A Glorious Medieval Grade II Listed Manor House with far reaching views incorporating a working commercial arm and farmland
Sir Walter Giffard, right-hand man to William the Conqueror at the Battle of Hastings, was awarded the estate for his part in defeating King Harold. Some years later, William Marshal, known as "The Greatest Knight", and the then Lord of the Manor of Long Crendon, was one of the 25 barons to force King John to put his seal on the Magna Carta.
Originally the Great Hall was a dwelling for the abbots of Notley from about 1187. The east wing was added in the 14th century and the west wing in the 15th century.
Fast forwarding to the 19th century, Long Crendon Manor, was in the ownership of three generations of the Dukes of Marlborough, latterly coming under the stewardship of Lord Churchill, who held his manor courts in the Great Hall. In deference to this time, at which point the estate extended to ownership of much of the village and surrounding farms, one of the public houses in the village, The Churchill Arms, was named after the family.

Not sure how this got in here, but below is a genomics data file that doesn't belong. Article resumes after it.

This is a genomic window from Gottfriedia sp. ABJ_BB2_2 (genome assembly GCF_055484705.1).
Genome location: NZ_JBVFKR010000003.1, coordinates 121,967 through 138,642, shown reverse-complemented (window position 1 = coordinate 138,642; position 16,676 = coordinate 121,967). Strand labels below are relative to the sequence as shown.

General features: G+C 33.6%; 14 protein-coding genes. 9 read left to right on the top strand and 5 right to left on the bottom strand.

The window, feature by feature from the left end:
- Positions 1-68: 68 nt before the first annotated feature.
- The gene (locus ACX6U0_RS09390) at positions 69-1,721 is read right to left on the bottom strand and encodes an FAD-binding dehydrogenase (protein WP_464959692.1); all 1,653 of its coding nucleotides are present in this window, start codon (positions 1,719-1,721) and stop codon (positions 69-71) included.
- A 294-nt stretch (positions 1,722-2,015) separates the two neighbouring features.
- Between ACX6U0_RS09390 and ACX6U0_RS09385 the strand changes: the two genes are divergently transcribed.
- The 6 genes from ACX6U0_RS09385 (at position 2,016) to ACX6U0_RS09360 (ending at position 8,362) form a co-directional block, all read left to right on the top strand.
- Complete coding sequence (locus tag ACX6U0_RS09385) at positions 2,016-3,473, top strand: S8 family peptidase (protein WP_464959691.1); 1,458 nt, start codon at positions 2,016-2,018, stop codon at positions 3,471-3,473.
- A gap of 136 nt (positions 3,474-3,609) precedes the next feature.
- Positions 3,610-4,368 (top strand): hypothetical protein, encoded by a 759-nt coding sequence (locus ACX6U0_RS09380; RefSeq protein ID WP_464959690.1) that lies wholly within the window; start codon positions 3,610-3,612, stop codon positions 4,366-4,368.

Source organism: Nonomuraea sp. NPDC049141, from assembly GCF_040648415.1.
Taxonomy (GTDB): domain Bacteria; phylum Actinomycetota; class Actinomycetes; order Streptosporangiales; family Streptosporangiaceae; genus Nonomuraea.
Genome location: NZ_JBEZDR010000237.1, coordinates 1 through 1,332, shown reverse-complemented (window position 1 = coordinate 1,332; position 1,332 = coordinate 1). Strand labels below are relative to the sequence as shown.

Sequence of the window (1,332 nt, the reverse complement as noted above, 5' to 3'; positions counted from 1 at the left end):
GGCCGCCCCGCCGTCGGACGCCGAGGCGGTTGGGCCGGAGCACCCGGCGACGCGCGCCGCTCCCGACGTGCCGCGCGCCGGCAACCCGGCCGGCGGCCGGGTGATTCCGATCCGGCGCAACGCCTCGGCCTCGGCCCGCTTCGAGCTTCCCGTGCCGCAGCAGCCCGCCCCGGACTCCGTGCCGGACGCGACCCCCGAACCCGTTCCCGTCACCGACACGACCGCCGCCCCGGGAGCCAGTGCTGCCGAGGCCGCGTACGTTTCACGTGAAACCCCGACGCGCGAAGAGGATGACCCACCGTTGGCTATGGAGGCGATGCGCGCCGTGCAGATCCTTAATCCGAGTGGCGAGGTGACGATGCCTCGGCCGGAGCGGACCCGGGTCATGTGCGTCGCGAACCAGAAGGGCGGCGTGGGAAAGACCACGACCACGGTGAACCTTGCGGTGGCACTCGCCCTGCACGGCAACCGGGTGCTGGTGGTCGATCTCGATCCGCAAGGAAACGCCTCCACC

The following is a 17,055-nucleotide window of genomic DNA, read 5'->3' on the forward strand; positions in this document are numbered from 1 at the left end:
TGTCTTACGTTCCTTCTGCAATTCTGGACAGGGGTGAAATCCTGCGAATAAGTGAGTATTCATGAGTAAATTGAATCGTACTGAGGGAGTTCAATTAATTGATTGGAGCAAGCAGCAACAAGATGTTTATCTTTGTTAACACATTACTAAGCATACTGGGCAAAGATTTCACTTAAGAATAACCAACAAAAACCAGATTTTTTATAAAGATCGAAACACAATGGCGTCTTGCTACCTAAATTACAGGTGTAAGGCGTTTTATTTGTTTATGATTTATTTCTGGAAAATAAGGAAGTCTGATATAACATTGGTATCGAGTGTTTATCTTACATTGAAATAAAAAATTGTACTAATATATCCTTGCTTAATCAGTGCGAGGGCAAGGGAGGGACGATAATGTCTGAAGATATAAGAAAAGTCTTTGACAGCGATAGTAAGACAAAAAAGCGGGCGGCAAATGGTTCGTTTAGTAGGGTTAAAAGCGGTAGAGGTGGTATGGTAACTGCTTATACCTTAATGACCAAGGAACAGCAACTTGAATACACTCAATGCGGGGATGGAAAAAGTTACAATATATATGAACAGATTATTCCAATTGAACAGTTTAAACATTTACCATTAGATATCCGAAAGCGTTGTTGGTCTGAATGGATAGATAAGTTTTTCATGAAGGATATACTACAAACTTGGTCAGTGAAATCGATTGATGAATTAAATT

After the Second World War, ownership of the estate fell to Laline, daughter of Lady De L'Ise of Dudley and Penshurst, and her husband, Colonel Barry. The enormous restoration of Long Crendon Manor was taken on by the then unknown architect, Philip Tilden. It is highly likely that during this time, with his historical family link to the estate, that Sir Winston Churchill stayed at Long Crendon Manor and saw Tilden's work first-hand. Tilden went on to restore Chartwell House for Churchill, amongst many other noteworthy buildings.
The house has now been under the same family stewardship for the last 45 years and continues to develop as a working estate
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